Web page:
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Resveratrol Causes Rogue Cells to Self-Destruct

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A Swiss study1 involving lab mice suggests the grape constituent resveratrol may be effective in treating lung cancer, at least when administered nasally in high doses. The researchers observed a 45 percent decrease in tumor load in mice treated with resveratrol, noting they also developed fewer and smaller tumors than untreated mice.

Despite the favorable outcome showing resveratrol’s ability to cause rogue cells to self-destruct, more research is needed. This is so mainly because resveratrol, upon ingestion as an oral dose, is metabolized and eliminated within minutes — well before it has time to reach the lungs.

Pterostilbene is another potent plant compound similar to resveratrol that you may want to check out. It is the primary polyphenol antioxidant found in blueberries and although it possesses many similar properties, pterostilbene outperforms resveratrol with its superior bioavailability.

Lung Cancer: The World’s Deadliest Cancer

According to The Global Cancer Observatory, a branch of the World Health Organization (WHO), lung cancer, which is the deadliest form of cancer in the world, has claimed more than 1.7 million lives so far in 2018.2 Deaths from lung cancer outpace those from cancers of the breast, pancreas and prostate combined.

Notably, the American Lung Association suggests smoking contributes to 80 to 90 percent of all lung cancer deaths.3 The U.S. Surgeon General issued a report in 2004 stating men who smoke are 23 times more likely to develop this type of cancer than nonsmokers, whereas female smokers face a 13fold increased risk.4

Even if you have never smoked, you still may be at risk for lung cancer. A 2006 report issued by the U.S. Department of Health and Human Services asserts nonsmokers have a 20 to 30 percent greater chance of developing lung cancer if exposed to secondhand smoke at home or work.5

Given the statistics, there is a clear need to continually emphasize the need to forgo the use of tobacco. If you smoke, this is yet another wake-up call emphasizing the need to quit smoking.

What Is Resveratrol and Why Is It Good for You?

Authors of the Swiss study on resveratrol and lung cancer suggest it is “one of the most studied natural products, notably for its cancer chemoprevention properties.”6 Indeed, more than 11,000 studies involving this compound can be found on the U.S. National Institutes of Health’s (NIH) PubMed.gov website.7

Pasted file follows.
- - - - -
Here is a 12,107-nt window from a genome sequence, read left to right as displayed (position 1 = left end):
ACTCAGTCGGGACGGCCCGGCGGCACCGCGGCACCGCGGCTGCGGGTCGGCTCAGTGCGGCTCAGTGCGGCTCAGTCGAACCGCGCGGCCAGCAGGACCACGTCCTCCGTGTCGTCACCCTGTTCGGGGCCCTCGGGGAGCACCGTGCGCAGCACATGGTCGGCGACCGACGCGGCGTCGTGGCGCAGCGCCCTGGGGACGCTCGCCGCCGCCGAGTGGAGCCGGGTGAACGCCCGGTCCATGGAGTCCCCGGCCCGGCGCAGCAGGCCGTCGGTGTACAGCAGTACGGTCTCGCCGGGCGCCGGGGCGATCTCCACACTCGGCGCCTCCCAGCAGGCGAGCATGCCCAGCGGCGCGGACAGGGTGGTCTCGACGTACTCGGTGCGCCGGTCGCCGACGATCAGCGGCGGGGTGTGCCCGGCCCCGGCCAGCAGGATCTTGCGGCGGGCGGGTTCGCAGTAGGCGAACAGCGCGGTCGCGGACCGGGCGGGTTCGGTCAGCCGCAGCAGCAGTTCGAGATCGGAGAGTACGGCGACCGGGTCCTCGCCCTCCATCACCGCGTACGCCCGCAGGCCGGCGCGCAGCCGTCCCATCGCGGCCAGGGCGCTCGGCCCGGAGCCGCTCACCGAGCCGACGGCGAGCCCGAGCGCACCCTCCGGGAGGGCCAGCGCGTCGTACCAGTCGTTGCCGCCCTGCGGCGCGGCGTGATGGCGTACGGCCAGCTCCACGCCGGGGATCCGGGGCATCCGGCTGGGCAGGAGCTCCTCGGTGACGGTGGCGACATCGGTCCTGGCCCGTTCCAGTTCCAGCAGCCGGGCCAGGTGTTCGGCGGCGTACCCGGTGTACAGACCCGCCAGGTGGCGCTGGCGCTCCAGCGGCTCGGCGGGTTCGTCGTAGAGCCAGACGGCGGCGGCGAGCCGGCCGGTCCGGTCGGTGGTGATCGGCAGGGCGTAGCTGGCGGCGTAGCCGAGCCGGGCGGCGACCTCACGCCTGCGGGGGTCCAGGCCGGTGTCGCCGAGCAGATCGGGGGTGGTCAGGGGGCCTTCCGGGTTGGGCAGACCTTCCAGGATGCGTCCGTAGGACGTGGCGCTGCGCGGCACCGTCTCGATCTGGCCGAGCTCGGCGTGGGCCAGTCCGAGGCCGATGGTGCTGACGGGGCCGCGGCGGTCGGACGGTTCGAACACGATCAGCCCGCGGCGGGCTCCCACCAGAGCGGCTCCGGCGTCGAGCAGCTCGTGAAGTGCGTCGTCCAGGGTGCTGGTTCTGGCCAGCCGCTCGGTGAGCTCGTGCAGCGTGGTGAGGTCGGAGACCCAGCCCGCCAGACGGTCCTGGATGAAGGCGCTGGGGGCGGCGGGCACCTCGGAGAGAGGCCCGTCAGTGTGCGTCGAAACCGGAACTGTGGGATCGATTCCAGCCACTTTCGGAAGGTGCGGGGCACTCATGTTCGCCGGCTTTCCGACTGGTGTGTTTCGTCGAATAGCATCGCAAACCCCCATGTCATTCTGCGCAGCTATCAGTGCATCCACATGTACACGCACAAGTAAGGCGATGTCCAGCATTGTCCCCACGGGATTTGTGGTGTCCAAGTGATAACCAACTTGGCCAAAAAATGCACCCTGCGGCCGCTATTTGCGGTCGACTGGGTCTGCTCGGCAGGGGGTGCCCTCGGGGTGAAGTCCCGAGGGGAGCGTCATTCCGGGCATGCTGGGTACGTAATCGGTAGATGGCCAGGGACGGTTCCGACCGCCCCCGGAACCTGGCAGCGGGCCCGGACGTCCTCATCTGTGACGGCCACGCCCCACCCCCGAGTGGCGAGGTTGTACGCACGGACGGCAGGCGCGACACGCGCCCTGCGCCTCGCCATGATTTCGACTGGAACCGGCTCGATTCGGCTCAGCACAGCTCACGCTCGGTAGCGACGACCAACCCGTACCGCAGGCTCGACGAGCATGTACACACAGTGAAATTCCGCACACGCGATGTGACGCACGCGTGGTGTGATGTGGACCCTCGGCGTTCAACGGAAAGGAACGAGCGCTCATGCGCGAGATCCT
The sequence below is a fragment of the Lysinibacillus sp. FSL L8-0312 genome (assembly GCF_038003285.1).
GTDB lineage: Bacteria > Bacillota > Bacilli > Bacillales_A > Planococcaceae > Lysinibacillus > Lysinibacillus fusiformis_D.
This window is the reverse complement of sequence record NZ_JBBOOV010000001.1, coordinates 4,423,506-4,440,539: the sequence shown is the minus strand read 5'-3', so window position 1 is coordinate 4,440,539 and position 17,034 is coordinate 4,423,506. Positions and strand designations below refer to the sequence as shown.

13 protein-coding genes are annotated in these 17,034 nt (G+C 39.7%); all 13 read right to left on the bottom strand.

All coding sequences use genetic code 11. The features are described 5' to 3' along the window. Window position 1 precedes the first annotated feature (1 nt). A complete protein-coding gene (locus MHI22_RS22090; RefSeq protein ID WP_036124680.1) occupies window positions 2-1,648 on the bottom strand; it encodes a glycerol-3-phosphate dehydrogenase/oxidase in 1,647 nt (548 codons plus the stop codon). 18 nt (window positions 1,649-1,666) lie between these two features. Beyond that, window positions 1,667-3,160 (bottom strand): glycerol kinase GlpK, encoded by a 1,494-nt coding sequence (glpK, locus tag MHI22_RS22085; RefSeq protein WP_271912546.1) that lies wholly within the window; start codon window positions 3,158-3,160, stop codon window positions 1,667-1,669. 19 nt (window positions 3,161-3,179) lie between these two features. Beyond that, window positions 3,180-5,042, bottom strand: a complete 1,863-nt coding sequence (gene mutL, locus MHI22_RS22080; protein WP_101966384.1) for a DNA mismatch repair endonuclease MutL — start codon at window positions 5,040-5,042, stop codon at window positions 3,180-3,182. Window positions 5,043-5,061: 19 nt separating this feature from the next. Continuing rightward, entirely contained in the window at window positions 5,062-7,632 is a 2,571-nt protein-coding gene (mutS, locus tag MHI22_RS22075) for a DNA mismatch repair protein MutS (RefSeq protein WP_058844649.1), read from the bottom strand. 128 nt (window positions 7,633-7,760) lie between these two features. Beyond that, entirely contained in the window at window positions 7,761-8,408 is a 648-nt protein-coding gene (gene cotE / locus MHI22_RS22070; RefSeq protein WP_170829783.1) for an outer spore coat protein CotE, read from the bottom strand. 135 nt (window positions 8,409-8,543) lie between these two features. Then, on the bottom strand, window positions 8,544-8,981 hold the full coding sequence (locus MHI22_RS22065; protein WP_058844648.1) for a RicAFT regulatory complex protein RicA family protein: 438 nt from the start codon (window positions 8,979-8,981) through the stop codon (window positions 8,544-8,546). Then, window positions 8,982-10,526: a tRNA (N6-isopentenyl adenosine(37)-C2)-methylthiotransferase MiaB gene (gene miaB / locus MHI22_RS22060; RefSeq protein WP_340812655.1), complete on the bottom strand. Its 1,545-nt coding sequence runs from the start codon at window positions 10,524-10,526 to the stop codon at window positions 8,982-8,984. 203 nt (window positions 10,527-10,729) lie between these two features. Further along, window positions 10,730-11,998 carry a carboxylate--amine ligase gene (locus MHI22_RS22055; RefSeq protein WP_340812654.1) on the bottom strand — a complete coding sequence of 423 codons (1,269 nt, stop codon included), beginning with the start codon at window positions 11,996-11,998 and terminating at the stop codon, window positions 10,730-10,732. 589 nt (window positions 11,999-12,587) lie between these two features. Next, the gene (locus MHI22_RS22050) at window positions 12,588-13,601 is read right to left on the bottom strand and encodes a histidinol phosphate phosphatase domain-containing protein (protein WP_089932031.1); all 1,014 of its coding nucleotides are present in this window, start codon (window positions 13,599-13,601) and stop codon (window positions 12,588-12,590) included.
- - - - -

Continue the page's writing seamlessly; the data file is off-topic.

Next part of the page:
Given the popularity of resveratrol in scientific research, you may wonder why it commands so much attention. The massive interest in resveratrol comes about mainly due to its ability to act as a potent antioxidant. Antioxidants are well-known for their antiaging and health-promoting properties, especially with respect to preventing free radical damage.

As mentioned in the featured video, resveratrol can neutralize and control free radicals, which are generated by your body in the course of normal activities like breathing, exercise and metabolism. An overabundance of free radicals can contribute to aging and a host of diseases.

Specifically, resveratrol is a polyphenol designed to increase the life span of plants through disease resistance and stressors such as disease, drastic climate changes and too much ultraviolet light. As you may imagine, humans face some of those same threats, making resveratrol a potential booster of human, as well as plant, health.

Resveratrol is found in food sources such as blueberries, grape skins, pomegranates, raspberries and red wine, as well as dark chocolate and raw cacao, among other plant-based foods. Lest you think, however, that a few extra glasses of wine would bring about the antiaging and neuroprotective benefits of resveratrol, be advised otherwise.

Gregorio Valdez, Ph.D., associate professor of biological sciences at Virginia Tech Carilion Research Institute and co-author of an earlier study investigating the antiaging potential of resveratrol, notes, “In wine, resveratrol is in such small amounts you could not drink enough of it in your life to have the benefits we found in mice given resveratrol.”8

Because alcohol is a neurotoxin known to damage your brain and organs, I advise you get resveratrol from other food sources or a supplement.